The other few ch
The Book Maven
May 15, 2007 rated it liked it
Shelves: read-fiction
What will you give to be an American? What will you give to experience the American dream, to grasp all the prosperity and security and happiness that so many Americans seem to have?

For Jyoti, a seventeen-year-old widow who lost her husband to the violence that plagues India, there's not a lot she won't do. Illegally immigrate? Sure, why not? Commit murder? Steal another woman's husband, and then leave him? There you go. As Jyoti gradually acclimates to the society and values of America, she lea
Nada Kamiche
Jan 07, 2019 rated it really liked it
This book aims to show the traumatic experiences and cultural perplexity, in which it reveals the depth analysis of women consciousness and their immigrant experiences among the society of Bharati Mukherjee's jasmine (1989) the one dominated by male.
Which tells the story of an indian woman "Jasmine" in the united states, who, trying to adjust into the American society in order for her to protect her life and survive, she changes identity many times, suffered of loss, of pain, and of non-belongin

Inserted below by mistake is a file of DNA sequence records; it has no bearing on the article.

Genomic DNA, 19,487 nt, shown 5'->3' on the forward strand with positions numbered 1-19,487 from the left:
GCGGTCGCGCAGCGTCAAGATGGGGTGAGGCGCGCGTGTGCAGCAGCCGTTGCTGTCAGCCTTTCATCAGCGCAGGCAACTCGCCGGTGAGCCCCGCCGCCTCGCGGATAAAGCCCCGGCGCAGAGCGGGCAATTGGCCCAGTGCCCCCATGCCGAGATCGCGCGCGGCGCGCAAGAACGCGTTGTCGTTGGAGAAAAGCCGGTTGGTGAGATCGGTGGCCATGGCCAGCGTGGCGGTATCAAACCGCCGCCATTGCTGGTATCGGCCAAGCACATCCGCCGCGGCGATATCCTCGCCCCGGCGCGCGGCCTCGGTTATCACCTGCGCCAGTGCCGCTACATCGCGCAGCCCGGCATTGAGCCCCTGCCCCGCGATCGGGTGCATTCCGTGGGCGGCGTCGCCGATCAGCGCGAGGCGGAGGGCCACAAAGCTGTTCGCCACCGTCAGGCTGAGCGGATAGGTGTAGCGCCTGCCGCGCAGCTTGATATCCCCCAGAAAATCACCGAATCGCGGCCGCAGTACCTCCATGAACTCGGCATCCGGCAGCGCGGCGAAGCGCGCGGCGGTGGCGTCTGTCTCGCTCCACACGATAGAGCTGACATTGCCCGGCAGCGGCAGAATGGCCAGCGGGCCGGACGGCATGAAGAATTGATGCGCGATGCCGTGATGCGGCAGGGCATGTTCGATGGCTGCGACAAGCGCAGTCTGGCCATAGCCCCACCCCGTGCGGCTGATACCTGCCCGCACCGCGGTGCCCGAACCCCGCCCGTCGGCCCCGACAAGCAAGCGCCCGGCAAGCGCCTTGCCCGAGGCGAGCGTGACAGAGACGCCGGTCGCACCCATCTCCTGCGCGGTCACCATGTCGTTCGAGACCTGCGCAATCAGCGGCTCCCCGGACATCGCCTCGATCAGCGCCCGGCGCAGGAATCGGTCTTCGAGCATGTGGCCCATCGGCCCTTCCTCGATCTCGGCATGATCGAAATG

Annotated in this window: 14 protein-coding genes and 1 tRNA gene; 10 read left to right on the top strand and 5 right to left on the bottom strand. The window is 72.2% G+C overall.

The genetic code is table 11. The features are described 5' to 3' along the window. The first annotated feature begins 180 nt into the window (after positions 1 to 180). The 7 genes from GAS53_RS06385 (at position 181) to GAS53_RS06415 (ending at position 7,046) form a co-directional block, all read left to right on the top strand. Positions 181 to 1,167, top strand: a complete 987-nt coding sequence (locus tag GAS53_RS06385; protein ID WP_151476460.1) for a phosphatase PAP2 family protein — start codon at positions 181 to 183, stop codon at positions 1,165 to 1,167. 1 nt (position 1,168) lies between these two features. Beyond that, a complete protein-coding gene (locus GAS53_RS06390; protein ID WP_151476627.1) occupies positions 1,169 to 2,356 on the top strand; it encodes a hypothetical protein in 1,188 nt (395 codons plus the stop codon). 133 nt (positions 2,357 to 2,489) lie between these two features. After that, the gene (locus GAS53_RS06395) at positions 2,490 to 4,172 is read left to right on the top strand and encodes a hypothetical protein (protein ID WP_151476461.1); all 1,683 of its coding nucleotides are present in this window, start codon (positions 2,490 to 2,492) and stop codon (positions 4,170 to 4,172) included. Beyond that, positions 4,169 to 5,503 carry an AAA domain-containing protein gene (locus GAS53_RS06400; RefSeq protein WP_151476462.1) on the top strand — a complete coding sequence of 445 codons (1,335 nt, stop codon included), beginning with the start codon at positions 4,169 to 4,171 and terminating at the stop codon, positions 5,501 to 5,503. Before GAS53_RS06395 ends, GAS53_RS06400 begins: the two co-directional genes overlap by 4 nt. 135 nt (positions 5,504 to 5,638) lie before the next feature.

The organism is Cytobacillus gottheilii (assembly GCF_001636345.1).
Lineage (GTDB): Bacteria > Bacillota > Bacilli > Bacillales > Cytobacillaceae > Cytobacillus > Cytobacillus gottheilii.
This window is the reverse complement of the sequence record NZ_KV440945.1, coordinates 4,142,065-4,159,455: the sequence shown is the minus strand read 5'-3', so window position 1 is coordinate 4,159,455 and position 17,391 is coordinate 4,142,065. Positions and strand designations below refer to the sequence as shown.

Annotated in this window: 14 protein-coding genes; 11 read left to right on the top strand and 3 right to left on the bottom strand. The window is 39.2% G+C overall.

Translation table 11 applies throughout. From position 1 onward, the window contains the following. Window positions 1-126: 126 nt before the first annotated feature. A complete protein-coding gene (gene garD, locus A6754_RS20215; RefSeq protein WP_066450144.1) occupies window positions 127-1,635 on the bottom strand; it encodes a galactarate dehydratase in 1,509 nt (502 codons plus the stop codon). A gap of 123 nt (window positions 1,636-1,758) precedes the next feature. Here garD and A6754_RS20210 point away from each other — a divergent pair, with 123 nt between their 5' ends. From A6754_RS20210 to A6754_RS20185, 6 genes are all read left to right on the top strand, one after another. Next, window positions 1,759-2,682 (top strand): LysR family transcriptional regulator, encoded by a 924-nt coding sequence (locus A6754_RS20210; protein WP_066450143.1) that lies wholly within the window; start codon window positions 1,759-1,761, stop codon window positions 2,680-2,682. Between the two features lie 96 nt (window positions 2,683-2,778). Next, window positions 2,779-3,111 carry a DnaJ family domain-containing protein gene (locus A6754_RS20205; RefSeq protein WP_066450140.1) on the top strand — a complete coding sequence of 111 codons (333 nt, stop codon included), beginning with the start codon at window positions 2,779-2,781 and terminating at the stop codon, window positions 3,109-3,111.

KeleeAnn Littrell
Nov 19, 2019 rated it liked it
Just when your life is all figured out and seems to be settling down BOOM!!! A bomb hits you and all is destroyed. Would you be willing to kill the man that raped you? Could you justify why you did it? Jasmine takes you on a ride of ups and downs, sadness, joyfulness, heart-pounding adventures. Just when you think you are comfortable with where you are at reading you get a 360-degree turn to something new yet it all comes together. There were times when reading that my heart was calm but as soon ...more
Smitha Murthy
These days, I enjoy most of the books I read. Probably because I am more careful about what I read. I rarely turn to the latest in contemporary fiction as I used to. I spend more time on classics, feeling in these words that have endured the test of time a sense of connection that contemporary works rarely give.

When I saw ‘Jasmine’ at the second-hand bookstore I frequent, I picked it up because my reading of Indian writers has been scant this year. I have read more Indian works in translation, b
Sanjana Idnani
This book was full of action and explored Jasmine’s shifting identity and needs as she progresses through the various different parts of her life however I felt like the narrative became a little too fast paced with little time spent cultivating genuine relationships with each of the characters. The ending felt rushed and out of the blue and the sorrow that I should have felt at some of the final events got lost. However, I will add that the narrative between Prakash and Jasmine in India was a m ...more
Craig Werner